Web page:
The programme is obviously enjoyable and the human interest and drama at the heart of every planning application does make for compelling viewing. I cannot help but feel though that it could, and probably should, offer more. There is a consensus across the political spectrum that the country needs new homes so the BBC would not be acting impartially for this to be the programme's starting point. The opportunity that the programme misses is to make the need for new homes a national rather than a local issue. More than that is the concern that by presenting the question of new development as us versus them the programme perpetuates what is already too much of an adversarial system.

Friday, 21 February 2014

Planning for flood plains

There is coverage this morning of an open letter from seventeen professional bodies calling for 'a major rethink of how Britain plans both its towns and the countryside to prevent homes and businesses flooding in future.' In the Telegraph David Cameron is urged to lead a 'planning revolution'.

The letter can be read here.

From a planning point of view, calls to fit sustainable drainage systems (SUDs) for new buildings and making all new housing on flood plains resilient when built do not require a planning revolution. They are consistent with existing policy and within the gift of individual local planning authorities (though I'm not sure, practically, how you would go about fitting SUDs for existing buildings)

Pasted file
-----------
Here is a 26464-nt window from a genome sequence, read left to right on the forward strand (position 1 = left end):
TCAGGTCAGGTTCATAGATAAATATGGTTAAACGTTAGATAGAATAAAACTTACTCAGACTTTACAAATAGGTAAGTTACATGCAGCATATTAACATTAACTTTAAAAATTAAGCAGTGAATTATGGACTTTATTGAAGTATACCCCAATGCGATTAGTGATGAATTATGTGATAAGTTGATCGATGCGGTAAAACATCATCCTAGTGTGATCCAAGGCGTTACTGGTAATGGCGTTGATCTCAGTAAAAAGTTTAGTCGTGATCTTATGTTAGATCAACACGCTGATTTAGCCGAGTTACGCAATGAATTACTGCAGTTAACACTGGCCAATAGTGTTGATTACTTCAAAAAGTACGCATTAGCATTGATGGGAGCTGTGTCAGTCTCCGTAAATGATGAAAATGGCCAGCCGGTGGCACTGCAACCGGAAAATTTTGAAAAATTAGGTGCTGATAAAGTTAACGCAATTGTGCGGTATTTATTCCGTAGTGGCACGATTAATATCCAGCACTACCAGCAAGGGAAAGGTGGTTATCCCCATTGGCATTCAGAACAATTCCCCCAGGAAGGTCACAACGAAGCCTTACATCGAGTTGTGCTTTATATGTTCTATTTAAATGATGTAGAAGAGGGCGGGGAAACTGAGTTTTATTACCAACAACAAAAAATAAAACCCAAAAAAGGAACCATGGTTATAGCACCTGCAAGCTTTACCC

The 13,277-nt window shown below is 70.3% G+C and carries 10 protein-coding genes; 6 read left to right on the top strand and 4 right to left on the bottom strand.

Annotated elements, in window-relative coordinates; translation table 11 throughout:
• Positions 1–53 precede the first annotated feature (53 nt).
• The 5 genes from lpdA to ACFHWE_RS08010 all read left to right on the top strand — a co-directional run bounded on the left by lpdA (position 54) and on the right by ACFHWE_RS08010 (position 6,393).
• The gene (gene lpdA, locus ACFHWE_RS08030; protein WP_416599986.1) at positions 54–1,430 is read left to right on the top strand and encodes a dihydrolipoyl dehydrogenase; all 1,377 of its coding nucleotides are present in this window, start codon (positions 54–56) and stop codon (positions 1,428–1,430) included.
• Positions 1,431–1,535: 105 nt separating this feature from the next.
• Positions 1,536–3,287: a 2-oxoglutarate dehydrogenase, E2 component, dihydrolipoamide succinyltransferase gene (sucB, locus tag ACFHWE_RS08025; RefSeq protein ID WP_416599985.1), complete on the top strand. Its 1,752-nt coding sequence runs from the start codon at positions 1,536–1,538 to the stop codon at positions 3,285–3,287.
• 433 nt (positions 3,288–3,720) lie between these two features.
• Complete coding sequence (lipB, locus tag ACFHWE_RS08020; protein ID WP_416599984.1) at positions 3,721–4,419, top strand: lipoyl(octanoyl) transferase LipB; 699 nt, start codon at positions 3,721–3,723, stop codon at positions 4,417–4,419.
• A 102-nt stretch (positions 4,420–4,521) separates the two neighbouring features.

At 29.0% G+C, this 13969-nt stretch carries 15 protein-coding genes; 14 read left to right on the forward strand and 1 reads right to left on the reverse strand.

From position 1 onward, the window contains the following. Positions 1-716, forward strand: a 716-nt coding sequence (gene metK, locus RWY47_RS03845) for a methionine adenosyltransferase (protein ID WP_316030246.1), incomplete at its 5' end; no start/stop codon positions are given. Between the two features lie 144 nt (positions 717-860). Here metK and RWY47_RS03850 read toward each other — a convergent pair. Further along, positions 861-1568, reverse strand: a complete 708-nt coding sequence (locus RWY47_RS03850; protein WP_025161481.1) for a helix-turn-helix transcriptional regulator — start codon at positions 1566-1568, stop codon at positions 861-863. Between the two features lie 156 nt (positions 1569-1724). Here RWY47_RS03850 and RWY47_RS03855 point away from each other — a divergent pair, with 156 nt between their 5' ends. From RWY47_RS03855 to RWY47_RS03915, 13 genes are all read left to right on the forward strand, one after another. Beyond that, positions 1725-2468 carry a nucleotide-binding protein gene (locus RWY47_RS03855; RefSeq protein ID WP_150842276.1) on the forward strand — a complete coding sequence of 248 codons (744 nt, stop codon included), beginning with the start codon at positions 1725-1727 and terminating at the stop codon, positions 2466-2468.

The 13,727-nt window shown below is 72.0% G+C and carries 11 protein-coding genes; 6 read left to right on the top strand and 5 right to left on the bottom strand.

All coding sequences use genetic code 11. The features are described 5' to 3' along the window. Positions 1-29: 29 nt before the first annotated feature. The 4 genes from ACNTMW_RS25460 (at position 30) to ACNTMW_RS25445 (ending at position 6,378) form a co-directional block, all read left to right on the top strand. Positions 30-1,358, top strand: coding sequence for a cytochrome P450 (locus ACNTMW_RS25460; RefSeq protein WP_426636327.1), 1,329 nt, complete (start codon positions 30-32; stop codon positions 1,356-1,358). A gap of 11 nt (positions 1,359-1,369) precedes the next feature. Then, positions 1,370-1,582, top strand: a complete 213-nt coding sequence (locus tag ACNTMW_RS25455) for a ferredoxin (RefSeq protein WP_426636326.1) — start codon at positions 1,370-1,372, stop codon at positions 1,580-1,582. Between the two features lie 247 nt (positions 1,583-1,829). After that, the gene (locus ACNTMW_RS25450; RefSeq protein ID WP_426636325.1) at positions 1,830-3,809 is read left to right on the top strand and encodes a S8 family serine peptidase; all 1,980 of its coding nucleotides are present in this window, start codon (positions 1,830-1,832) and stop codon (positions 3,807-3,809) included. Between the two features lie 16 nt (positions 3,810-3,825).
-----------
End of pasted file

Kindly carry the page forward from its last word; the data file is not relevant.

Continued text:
What drew my eye in particular though are the calls to look at how forestry, land management and soft-engineered flood alleviation schemes can hold back water in the upper reaches of rivers, and to foster co-operation between landowners, professions, water companies and local and national government.

How to achieve this (and it is interesting that the RTPI is not one of the signatories to the letter) in the absence of either a national or regional planning framework? The closest mechanism we have currently is the duty to co-operate, but if, as is often demonstrated, local authorities cannot work together to plan for homes, how should they be expected to plan for flood plains? A national plan certainly would be revolutionary, but regional plans are not new. In fact we had them at the start of this parliament...

Wednesday, 19 February 2014

Save The NPPF

An e-petition has been launched seeking to "amend the NPPF" before "irreversible damage is caused to our communities."

The petition goes on to state that: